• What is your comfort level with the teaching activities/tools used in these modes? e.g., If you’ve produced videos for your courses in the past, asynchronous teaching may be less daunting than if this is something you would need to start learning from scratch. (HT to Nicole for bringing this up in Twitter discussion!)

There’s no “one size fits all” here, and just as there are flipped and blended courses offered in the traditional setting, it is also possible to use elements of asynchronous and synchronous online teaching in one course to provide some of the advantages of each. While I’d describe my Fall 2020 intro micro course as “mostly asynchronous” and microbial ecology as “mostly synchronous”, neither were completely one or the other. It is possible to provide a lot of the factual information asynchronously via recorded videos and written activities, while also having optional synchronous Q & A or discussion sessions. Conversely, classes can be offered synchronously, with some in-class individual and group activities/assignments, while providing recordings of those class sessions and alternate assignment versions for students unable to attend a class. I’ve seen various creative and thoughtful approaches being used by instructors over the past months.

This is just a starting place – there are other, more comprehensive resources available from people with more expertise than I have! A few things that helped me a lot when I was working on my courses for the fall term:

  • The Online Learning Toolkit Summer “Camp Course Online Learning” and “Fall-on-Call” were a lifeline for me (at a reasonable cost). Check out their “Spring-on-Call” community for support starting in January!

Do you have any other questions/advice for instructors planning their synchronous and asynchronous courses (or elements of courses)? Ideas to help push back against some of the assumptions and generalizations being made from online experiences over the past pandemic months? Comment below or tweet at me!

What I learned from 9 hours of online training (beyond the online training content)

Computer showing video conferencingOur Dean arranged for three days of Faculty of Science-specific workshops this week to help with preparing for our completely online Fall term courses. It’s great to have upper administration support for our teaching (also from CTL , OOL & ITS), and given the turnout and discussions that happened each day, there was clearly a lot of interest. We had the chance to discuss and learn about many tools, key considerations (pedagogical and technological), and express some worries/concerns that many of us have about our upcoming virtual term.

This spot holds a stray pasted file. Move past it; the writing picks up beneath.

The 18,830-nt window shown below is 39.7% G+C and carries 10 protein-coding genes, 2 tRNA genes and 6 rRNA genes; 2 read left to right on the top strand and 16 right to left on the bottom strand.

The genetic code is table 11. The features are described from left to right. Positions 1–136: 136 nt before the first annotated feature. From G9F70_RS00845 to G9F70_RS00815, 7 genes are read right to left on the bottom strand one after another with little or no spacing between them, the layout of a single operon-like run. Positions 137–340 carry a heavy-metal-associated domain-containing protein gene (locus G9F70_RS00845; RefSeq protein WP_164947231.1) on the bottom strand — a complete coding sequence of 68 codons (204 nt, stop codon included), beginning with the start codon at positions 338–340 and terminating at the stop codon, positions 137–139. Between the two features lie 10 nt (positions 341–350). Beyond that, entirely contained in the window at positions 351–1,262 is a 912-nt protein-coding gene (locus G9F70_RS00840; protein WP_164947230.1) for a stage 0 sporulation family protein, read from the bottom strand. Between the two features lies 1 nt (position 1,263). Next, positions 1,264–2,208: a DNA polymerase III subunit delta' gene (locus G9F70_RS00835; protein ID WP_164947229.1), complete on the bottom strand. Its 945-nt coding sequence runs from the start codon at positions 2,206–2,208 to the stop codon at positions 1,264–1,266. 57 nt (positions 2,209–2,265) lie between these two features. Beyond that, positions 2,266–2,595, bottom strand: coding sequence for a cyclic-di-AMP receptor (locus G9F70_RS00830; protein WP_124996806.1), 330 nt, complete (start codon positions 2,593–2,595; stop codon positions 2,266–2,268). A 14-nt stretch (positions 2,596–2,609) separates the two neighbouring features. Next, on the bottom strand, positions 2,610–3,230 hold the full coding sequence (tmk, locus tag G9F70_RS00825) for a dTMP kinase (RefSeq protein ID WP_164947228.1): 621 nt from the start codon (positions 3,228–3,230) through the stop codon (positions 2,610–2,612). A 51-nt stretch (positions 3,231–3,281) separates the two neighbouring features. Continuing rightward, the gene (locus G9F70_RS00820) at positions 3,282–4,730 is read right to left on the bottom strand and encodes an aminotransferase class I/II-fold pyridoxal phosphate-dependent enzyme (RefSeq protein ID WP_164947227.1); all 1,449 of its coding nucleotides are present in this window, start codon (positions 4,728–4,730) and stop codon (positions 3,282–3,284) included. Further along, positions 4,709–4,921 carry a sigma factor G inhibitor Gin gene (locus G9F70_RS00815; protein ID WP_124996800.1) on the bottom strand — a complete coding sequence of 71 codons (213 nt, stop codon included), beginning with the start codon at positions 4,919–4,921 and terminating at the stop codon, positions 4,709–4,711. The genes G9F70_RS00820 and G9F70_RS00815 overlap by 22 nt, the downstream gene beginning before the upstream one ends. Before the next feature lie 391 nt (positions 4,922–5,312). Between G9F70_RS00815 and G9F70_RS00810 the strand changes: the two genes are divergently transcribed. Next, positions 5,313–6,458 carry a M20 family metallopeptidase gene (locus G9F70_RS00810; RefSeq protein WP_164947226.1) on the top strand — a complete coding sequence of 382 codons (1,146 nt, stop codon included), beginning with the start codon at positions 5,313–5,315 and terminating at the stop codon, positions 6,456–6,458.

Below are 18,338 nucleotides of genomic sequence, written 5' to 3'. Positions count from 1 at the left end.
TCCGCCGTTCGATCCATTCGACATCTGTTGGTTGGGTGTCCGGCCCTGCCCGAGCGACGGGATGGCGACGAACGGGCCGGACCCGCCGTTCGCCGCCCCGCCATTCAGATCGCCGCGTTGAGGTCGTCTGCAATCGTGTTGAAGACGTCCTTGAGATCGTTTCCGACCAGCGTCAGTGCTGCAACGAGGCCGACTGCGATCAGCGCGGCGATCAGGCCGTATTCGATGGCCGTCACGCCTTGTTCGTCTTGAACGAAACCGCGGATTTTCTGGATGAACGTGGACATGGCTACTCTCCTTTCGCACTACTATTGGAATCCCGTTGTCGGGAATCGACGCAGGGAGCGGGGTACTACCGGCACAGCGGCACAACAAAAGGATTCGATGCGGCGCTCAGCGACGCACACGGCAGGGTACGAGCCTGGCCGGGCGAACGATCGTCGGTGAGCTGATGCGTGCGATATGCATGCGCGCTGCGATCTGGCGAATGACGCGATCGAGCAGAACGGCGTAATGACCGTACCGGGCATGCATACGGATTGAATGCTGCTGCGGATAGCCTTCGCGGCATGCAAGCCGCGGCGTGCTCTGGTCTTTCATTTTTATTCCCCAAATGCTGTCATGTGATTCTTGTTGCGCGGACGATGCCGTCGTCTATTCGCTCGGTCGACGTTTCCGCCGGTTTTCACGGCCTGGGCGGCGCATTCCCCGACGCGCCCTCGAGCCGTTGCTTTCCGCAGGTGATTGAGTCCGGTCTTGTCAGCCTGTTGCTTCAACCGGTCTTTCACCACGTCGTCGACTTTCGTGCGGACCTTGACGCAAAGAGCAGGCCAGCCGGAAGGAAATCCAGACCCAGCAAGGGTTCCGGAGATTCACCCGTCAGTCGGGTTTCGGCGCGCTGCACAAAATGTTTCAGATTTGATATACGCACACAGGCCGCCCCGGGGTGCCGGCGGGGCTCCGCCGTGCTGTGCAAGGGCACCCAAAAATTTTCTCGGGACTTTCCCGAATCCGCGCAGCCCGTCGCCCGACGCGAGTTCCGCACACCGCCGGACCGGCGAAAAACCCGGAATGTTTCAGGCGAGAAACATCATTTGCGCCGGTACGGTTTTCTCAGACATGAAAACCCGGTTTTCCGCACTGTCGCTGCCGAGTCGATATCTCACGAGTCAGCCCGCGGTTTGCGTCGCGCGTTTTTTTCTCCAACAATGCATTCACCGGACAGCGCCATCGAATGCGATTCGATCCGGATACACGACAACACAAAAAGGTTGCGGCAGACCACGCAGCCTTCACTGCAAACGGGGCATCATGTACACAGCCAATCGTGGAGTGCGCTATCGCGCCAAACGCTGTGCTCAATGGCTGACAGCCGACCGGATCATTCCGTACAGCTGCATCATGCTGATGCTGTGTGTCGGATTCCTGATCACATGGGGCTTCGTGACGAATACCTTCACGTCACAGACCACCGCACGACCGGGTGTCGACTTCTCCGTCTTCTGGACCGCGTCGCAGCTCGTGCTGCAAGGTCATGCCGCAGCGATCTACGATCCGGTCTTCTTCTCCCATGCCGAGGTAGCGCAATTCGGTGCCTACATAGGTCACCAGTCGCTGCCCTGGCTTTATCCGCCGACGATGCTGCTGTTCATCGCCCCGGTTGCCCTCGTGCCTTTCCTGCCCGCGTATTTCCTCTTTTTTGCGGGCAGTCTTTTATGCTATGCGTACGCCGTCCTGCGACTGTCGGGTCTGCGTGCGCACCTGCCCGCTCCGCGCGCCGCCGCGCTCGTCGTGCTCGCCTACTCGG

Additionally, we got to experience online learning from a student perspective in an intense way – we had three days of workshops, each with a three hour session in MS Teams or Adobe Collaborate Ultra. I had already some participant experience in the oCUBE Virtual UnConference, webinars, and online MSc defenses over the past few weeks, but this was particularly intense in terms of the amount of content covered, and the time spent in virtual meeting systems. So, in no particular order, here are things I learned (or had reinforced) this week:

Continue reading “What I learned from 9 hours of online training (beyond the online training content)”

Biology online/open-book exams, Part 2: time for reflection & discussion

In a previous post, I shared some tips on making online open-book tests. Those were mostly practical points, pulled together quickly after COVID-19 abruptly pushed us online. Originally, I anticipated writing a second post going more in depth about some of the challenges, practical and ethical, of online testing in large courses, particularly survey courses in biology (and other disciplines) that tend to be content-heavy. (It’s drafted, and a VERY LONG READ …) Instead, I’ll just mention my concerns at the broadest level … and why I’ll likely revisit the details later.

Continue reading “Biology online/open-book exams, Part 2: time for reflection & discussion”

Second Pandemic Book Club meeting: aligning video content with instructional goals

We had our first PBC meeting on May 4, and it was great to get to talk to different educators about the value of making educational videos (Section 1 in Karen Costa‘s “99 Tips for Creating Simple and Sustainable Educational Videos”) . We talked about the book, but we also discussed some other aspects of online teaching, and I so appreciated getting to hear different perspectives and advice!

I’m hoping to have another PBC meeting next week, discussing tips in Section 2 (“Aligning Video Content with Instructional Goals”) of Costa’s book.

UPDATE: We’ll meet Fri. May 15, 2-3 PM (ET) in Google Meet: https://meet.google.com/ezw-ordk-hhx

Physical copies* of the book still seem to be delayed in getting to Canadian buyers, though I think people can still participate even if their book hasn’t yet arrived. I’ll continue to update the Google Doc for sharing reading notes: Supplementary materials for Pandemic Book Club: Costa book.  If you are reading the book, and are willing to contribute to the document, just request edit access (click the button at the top of the page)!

Are you interested in hosting a PBC meeting on this book, or others? Sign up here!

* If you would like an eBook version of Costa’s book, it can be purchased for download from Amazon (Kindle), Stylus or Kobo (ePub). The Stylus price with the (current) 30% off promotion is about the same as the Kobo price and Amazon.ca Kindle prices, once the exchange rate, as of time of writing, is factored in.